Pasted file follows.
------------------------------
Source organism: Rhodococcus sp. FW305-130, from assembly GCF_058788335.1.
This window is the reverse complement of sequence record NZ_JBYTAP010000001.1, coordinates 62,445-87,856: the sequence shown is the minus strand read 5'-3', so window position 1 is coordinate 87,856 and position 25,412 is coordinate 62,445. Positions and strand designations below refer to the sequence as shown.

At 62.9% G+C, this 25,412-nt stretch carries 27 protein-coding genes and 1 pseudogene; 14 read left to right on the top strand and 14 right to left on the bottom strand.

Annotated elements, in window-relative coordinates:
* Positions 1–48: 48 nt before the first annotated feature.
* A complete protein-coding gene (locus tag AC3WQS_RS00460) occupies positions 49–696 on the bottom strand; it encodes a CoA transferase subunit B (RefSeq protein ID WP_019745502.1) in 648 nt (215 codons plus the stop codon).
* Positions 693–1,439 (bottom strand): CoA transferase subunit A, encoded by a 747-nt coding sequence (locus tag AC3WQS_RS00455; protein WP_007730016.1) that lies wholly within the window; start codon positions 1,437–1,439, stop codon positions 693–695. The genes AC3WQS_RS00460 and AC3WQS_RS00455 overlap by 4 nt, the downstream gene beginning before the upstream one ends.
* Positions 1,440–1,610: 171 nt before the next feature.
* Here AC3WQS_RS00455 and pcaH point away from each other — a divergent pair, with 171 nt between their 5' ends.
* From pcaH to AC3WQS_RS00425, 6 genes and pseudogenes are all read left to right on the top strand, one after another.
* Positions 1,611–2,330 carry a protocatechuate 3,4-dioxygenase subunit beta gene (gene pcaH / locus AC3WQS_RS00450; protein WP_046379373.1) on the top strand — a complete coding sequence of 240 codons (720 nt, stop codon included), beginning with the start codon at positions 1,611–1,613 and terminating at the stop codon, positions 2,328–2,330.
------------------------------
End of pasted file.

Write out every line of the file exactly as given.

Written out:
Source organism: Rhodococcus sp. FW305-130, from assembly GCF_058788335.1.
This window is the reverse complement of sequence record NZ_JBYTAP010000001.1, coordinates 62,445-87,856: the sequence shown is the minus strand read 5'-3', so window position 1 is coordinate 87,856 and position 25,412 is coordinate 62,445. Positions and strand designations below refer to the sequence as shown.

At 62.9% G+C, this 25,412-nt stretch carries 27 protein-coding genes and 1 pseudogene; 14 read left to right on the top strand and 14 right to left on the bottom strand.

Annotated elements, in window-relative coordinates:
* Positions 1–48: 48 nt before the first annotated feature.
* A complete protein-coding gene (locus tag AC3WQS_RS00460) occupies positions 49–696 on the bottom strand; it encodes a CoA transferase subunit B (RefSeq protein ID WP_019745502.1) in 648 nt (215 codons plus the stop codon).
* Positions 693–1,439 (bottom strand): CoA transferase subunit A, encoded by a 747-nt coding sequence (locus tag AC3WQS_RS00455; protein WP_007730016.1) that lies wholly within the window; start codon positions 1,437–1,439, stop codon positions 693–695. The genes AC3WQS_RS00460 and AC3WQS_RS00455 overlap by 4 nt, the downstream gene beginning before the upstream one ends.
* Positions 1,440–1,610: 171 nt before the next feature.
* Here AC3WQS_RS00455 and pcaH point away from each other — a divergent pair, with 171 nt between their 5' ends.
* From pcaH to AC3WQS_RS00425, 6 genes and pseudogenes are all read left to right on the top strand, one after another.
* Positions 1,611–2,330 carry a protocatechuate 3,4-dioxygenase subunit beta gene (gene pcaH / locus AC3WQS_RS00450; protein WP_046379373.1) on the top strand — a complete coding sequence of 240 codons (720 nt, stop codon included), beginning with the start codon at positions 1,611–1,613 and terminating at the stop codon, positions 2,328–2,330.